The Canadian organization is open to having Institute members to explore opportunities in Canada, says Dancey. “The Institute has a strong and well recognized certification programme and the graduates of the Qualification Programme are particularly well trained.”
He adds that CPA Canada is working closely with the Institute to support a number of Mainland university students seeking access to an English-language accounting designation.
“These students will complete their university program, which will be supplemented by modules based on the CPA Canada Prerequisite Education Program and then have a choice to pursue the Institute’s QP in China or to come to Canada to pursue the Canadian CPA designation,” he says.
China is likely to be an increasingly large source of foreign investment for Canada. “Canada is more open for business than many other countries,” Dancey notes. “As a small country economically, we know our growth is dependent on free trade and being open.”
However, Chinese companies can expect tighter scrutiny of their financial reporting. The Sino-Forest debacle of 2011, in which the Toronto-listed timber company raised about C$3 billion from investors amid claims of overstated assets and fictitious customers, is still fresh in the memory of Canadian regulators.
“There is increased interest in Canadian entities with operations in emerging markets such as China,” Dancey acknowledges, citing several recent reviews, including a scathing Canadian Public Accountability Board special report from 2012, entitled Auditing in Foreign Jurisdictions, that focused on China.
Another CPAB report that year noted a 30 percent decline in domestic Canadian audit deficiencies found in inspections over 2011. Dancey believes the audit profession in Canada is generally lifting its game. “The results of the 2013 inspections have improved over the previous year,” Dancey points out, noting that there are some areas where the CPAB believes execution remains a concern.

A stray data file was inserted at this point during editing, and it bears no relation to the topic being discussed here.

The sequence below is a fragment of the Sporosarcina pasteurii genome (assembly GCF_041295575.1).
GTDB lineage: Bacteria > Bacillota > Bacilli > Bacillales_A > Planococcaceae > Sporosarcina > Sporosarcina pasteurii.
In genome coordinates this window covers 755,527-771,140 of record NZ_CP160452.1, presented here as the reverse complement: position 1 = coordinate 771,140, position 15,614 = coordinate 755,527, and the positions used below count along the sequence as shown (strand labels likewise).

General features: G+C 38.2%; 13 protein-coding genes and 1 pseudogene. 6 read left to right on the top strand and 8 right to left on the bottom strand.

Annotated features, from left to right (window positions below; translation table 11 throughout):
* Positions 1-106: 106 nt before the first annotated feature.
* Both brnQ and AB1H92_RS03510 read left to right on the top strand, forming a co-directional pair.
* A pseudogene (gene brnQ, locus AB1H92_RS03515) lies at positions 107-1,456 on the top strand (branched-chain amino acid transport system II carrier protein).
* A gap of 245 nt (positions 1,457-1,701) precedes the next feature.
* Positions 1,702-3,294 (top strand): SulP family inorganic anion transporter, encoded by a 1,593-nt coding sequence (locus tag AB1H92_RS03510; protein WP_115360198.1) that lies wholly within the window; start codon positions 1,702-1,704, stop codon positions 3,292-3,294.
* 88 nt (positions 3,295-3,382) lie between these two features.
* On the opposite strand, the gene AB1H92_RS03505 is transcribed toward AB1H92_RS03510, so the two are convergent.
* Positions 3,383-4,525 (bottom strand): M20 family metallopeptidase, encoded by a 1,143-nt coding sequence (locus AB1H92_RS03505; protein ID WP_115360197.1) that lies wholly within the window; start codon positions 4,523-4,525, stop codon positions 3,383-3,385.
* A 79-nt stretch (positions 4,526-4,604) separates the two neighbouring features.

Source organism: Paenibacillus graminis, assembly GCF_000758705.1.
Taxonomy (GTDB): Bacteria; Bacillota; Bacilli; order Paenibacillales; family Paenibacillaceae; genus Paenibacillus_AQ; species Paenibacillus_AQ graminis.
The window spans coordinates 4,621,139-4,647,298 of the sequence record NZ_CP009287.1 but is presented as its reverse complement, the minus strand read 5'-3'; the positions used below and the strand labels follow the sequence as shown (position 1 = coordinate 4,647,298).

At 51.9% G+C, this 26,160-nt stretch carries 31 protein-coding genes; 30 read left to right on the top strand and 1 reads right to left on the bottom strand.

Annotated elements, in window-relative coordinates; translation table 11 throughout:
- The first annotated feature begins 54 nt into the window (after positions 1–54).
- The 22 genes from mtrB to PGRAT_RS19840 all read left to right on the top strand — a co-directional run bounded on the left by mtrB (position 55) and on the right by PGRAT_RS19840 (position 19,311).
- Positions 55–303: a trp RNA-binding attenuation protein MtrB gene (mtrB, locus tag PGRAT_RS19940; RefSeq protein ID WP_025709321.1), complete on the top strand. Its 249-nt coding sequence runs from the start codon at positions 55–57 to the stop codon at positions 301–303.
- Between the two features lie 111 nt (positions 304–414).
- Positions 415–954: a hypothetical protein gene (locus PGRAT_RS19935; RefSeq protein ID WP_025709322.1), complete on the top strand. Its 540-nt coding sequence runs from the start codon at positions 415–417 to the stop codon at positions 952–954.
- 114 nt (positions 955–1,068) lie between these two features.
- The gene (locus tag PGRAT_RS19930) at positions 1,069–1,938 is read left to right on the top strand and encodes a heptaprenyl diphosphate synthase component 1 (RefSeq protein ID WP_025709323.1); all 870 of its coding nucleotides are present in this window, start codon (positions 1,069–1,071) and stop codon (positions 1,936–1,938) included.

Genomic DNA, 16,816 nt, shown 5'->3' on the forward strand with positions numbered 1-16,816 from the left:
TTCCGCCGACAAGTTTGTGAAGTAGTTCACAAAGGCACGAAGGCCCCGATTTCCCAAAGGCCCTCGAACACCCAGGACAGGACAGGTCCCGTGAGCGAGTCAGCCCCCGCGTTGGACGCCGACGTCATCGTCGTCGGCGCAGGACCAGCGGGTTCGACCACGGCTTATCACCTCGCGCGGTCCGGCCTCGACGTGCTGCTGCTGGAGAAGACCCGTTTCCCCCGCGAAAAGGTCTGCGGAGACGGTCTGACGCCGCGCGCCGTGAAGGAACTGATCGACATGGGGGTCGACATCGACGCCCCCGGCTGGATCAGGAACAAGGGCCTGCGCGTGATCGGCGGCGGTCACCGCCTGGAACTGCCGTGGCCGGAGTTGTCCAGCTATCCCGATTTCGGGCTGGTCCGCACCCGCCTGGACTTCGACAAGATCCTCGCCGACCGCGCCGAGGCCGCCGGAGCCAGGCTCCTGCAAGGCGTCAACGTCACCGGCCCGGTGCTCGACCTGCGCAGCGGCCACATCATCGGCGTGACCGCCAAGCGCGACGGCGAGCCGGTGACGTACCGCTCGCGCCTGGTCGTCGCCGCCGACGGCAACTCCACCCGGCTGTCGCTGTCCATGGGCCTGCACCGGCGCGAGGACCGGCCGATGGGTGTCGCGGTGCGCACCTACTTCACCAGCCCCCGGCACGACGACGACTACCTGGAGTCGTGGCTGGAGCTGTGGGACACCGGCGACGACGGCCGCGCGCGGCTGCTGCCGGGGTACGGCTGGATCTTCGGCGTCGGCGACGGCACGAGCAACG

One out of many
The CPA Canada brand, Dancey believes, will create a better environment than the country’s previous unwieldy accounting landscape, which reflected the complex federal structure of the country itself. In 2011, about 40 organizations were responsible for developing the profession in a nation of 30 million people.
That created difficulties for any unification effort, and several had been attempted in the past. “Previous efforts failed spectacularly,” Dancey says, citing a lack of transparency as one shortcoming. “In past attempts, discussions were often behind closed doors,” he recalls.
This time, the profession was open and upfront about the motivation and the planned execution. “We set out the rationale for the move very clearly,” says Dancey. “It was important that we made it clear the way this process would affect every member of the profession.”
Despite the openness, the unification process was no walk in the park. “When I was CEO of PwC’s Canadian operation, I said organizing 400-plus partners was like herding cats,” Dancey recalls. “That was nothing compared to the unification effort.”
Members of all three organizations were concerned about the disappearance or dilution of their designations. “It is important to recognize that this has been an emotional issue,” says Dancey. “Every member is proud of their designation and we recognized that.”
Canadian media reported that some members of the Certified General Accountants Association of Canada and Certified Management Accountants of Canada feared that CICA, as the largest of the three, would dominate. Indeed, Dancey was CICA’s last president and CEO and CPA Canada occupies the old CICA headquarters in downtown Toronto.
After negotiations, representatives from the three organizations issued a framework based on a set of “guiding principles” articulated in a Unification Framework issued in January 2012.